I spend too much on vinyl. I admit. I’m an addict. It started out focused on cheapies I could get at Goodwill or garage sales or estate sales. But was that enough? Noooooooooo. Why? Because nobody every consulted me about the records they were leaving at those places. “Oh Kevin, may I please leave you a nice copy of Dark Side of the Moon?” “Hey Mr. Smyth, I was parting out my collection and was wondering which you’d prefer, Revolver or Rocket To Russia. Sorry I’m working through my R albums right now.”
No, it never works that way. Though it is true that I have often found interesting records in the $.49-$1.00 range, if there is something I really want, like a foundation piece to my collection, I have to spend real money. So sometimes I do. I’ve recently spent a bit of dough on a couple of records I really wanted, ordered through Discogs and I couldn’t be happier.
One band whose records I’m slowly acquiring is Pink Floyd. Why slowly? Because all their records are on the spendy side unless I get lucky and someone calls me to tell me they are taking their copy of Saucerful of Secrets to Goodwill. I recently had a conversation with a local record store owner about the preferred choices of young record buyers. He told me that Pink Floyd was number one, followed by The Beatles and Rumours-era Fleetwood Mac. And it’s true. If you travel the Puget Sound area record stores, Pink Floyd is pretty dry, and what you find is often expensive and sometimes not in the best of shape.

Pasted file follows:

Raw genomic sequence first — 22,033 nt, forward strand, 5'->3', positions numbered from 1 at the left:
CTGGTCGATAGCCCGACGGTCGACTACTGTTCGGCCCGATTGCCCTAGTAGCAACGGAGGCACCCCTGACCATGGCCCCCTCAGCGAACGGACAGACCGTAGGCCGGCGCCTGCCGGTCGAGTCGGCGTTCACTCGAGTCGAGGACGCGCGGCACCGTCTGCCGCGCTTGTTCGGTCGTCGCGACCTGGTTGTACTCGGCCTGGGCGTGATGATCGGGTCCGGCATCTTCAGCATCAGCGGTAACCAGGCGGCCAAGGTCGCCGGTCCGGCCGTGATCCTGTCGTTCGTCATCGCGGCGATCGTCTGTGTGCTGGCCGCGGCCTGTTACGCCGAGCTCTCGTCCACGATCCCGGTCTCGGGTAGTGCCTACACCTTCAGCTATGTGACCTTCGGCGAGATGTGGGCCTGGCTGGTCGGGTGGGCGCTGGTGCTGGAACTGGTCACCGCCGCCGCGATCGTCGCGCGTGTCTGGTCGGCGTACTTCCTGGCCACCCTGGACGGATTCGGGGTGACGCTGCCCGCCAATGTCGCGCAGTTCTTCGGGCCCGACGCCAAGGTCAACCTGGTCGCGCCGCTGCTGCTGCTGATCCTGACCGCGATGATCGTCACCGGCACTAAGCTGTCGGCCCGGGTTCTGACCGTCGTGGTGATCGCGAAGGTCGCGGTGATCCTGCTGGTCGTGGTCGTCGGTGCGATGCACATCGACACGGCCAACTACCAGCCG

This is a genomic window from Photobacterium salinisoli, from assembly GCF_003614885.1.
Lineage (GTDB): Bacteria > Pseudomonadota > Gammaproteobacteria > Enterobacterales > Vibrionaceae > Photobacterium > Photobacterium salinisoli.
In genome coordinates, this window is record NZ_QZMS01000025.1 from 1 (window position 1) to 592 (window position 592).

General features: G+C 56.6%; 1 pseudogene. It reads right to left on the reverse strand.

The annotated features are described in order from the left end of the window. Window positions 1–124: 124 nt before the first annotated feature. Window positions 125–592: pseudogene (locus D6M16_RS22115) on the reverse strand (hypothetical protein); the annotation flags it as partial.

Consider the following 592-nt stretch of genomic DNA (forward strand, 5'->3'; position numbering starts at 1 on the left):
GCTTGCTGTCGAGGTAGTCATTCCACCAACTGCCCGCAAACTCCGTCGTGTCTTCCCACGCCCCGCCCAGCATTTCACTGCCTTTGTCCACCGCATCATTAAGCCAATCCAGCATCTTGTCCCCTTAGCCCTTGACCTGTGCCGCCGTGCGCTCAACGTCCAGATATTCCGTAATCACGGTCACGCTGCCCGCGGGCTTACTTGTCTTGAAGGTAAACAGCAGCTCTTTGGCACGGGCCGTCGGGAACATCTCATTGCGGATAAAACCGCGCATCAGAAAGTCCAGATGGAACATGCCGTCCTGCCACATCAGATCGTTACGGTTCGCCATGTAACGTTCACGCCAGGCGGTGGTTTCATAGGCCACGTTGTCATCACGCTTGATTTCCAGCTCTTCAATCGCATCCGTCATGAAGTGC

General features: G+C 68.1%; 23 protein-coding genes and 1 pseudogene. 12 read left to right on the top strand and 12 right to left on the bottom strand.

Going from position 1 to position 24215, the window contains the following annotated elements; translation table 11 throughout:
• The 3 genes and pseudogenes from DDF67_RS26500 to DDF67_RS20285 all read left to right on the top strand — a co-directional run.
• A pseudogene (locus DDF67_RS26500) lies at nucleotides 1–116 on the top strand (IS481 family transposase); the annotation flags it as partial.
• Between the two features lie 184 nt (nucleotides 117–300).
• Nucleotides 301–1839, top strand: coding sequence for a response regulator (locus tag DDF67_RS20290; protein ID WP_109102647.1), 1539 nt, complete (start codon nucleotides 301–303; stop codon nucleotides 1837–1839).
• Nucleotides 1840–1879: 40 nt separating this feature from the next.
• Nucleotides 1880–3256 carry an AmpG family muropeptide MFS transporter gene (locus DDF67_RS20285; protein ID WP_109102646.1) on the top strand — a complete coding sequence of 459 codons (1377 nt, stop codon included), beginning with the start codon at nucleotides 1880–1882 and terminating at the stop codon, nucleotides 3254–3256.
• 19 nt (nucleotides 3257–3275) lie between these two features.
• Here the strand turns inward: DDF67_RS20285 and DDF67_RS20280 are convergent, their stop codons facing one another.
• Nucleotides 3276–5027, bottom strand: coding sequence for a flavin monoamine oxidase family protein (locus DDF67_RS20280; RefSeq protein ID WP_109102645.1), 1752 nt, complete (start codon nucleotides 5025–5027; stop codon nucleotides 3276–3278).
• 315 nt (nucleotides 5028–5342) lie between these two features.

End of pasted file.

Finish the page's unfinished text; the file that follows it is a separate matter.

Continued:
One record I really wanted was the first Pink Floyd record, Piper At the Gates of Dawn. It’s different than their later music. With original guitarist Syd Barrett at the helm, it is not yet the Roger Waters influenced progressive rock it will become. Rather it is classic British psychedelic, acid-fueled rock. The most recognizable song is Lucifer Sam, but there are a host of good ones.
Though there have been some 200 different pressings (in a variety of formats) of Piper there haven’t been that many in the States. A first American pressing in good condition will cost easily over a hundred dollars. Piper and Saucer have lots of unofficial pressings–essentially bootlegs–with all their inherent problems. Sometimes the quality of the recordings are poor, like really poor. The last official LP pressing of this very important record was in 1997 in the UK. The last official American pressing was in 1969, though there are lots of more recent recordings in other formats. So there is a real rarity around this record. I was able to find and order a Near Mint copy of a 1983 British import from an American seller With shipping it was about $40.
One of my very favorite songs is The Zombies “Time of the Season” from The Odessey and The Oracle. It’s one of those songs from my past, very popular when I was in junior high school. I had the opportunity to see original band members Colin Blunstone and Rod Argent in concert a few years ago in a small venue, and it is one of my very favorite live music experiences. So, I A) decided that somehow I would acquire some Zombies vinyl, and B) I specifically I wanted this, the last of the Zombies records.